reading matters, so let's make public library reader services awesome!

Interview with Bill Liddelow

Does your library service invest time and training into developing staff knowledge about the collection, new titles, and selling points/appeal characteristics? Do your staff know what’s in your collection development statement? Do they know what resources to use to build their knowledge? Do your staff just check-out books, or do they connect people with reading? After reading about Perth’s Boffins Technical and Specialist Books in November’s Books and Publishing, and their commitment to developing staff product knowledge for best-practice customer service, I approached owner Bill Liddelow to find out more.

Extract from the B & P article (Issue 3, 2013, page 15):
‘Drivers of our business are product selection, product knowledge, high merchandising standards, a customer service and sales focus, attention to detail, and willingness to embrace new technology. Our staff meet 10 minutes before opening each weekday to share information and for training. I feel that this daily meeting is invaluable in setting priorities, in getting issues out in the open, in addressing skills and procedural deficiencies, and in binding us together as a team… We also have a 40 minute monthly meeting at which all staff present new product (usually about 30 of our most important books for the month) to each other… Each month we produce an internal newsletter featuring approximately 100 new titles that we want to get behind. We have a monthly product quiz for staff based on the titles in this newsletter…’

Alison: I am most interested in your monthly meetings where all staff present about new books to develop product knowledge and to learn the selling points. How did you develop staff ability to participate in this?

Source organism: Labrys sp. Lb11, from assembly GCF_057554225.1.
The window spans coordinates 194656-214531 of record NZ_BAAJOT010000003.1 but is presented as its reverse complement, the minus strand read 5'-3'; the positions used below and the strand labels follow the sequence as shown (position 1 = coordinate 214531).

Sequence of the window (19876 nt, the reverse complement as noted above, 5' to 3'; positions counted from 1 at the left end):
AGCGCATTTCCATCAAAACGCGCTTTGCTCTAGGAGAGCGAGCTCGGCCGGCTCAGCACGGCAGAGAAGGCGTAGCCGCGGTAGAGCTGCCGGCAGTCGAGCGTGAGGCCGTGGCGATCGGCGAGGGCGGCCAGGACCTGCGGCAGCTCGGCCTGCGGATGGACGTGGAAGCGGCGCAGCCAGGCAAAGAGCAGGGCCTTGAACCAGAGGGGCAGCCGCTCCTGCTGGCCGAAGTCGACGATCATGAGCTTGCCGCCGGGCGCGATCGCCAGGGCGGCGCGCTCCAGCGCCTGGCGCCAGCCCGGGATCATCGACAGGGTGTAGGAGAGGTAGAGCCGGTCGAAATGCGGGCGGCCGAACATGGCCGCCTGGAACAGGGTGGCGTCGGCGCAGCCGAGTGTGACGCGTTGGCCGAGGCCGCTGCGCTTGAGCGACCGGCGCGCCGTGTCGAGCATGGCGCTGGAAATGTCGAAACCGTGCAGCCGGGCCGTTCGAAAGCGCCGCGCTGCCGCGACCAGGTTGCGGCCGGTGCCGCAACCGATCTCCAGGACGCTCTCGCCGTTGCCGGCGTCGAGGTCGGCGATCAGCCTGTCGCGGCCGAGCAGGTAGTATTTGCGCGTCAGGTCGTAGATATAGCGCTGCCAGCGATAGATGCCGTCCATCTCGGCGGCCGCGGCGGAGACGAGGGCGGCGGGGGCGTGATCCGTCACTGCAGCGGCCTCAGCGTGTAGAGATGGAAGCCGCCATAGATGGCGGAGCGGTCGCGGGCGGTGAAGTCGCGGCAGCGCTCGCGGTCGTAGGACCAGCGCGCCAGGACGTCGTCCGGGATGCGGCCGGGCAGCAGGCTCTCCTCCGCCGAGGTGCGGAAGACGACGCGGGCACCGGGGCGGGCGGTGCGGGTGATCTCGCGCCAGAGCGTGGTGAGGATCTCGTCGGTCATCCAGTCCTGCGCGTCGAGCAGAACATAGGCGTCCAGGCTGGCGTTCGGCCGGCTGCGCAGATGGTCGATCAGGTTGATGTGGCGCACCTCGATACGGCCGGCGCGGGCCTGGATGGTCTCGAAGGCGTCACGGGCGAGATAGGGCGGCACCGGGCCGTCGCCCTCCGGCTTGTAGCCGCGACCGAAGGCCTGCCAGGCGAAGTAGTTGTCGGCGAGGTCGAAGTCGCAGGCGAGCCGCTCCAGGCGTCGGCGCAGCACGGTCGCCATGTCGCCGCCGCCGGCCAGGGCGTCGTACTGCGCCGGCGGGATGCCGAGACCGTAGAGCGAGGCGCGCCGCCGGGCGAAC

Bill: When we recruit we look for people who have wide interests and who also like reading, and who are interested in helping people (the sales side). When we get people with this “fit”, they (pick) it up very quickly, following the example of the other staff.

AlisonAre staff given on-the-job time to develop their knowledge, or what processes do they use?

Bill: No, this is not really possible in a dynamic retail environment. They’re involved in the selection of titles they are to present, and they can take the books home.
Alison: Who compiles the monthly product quiz?
Bill: I do.
Alison: How do you believe the presentations at these meetings contribute to the quality of service you provide your customers?
Bill: They improve their knowledge by sharing the contents of the books, and they build their confidence by presenting to their peers. As a result, they can give better advice to customers, and can do so with greater confidence.


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This entry was posted on October 18, 2013 by in bookstores, reader services, staff development.
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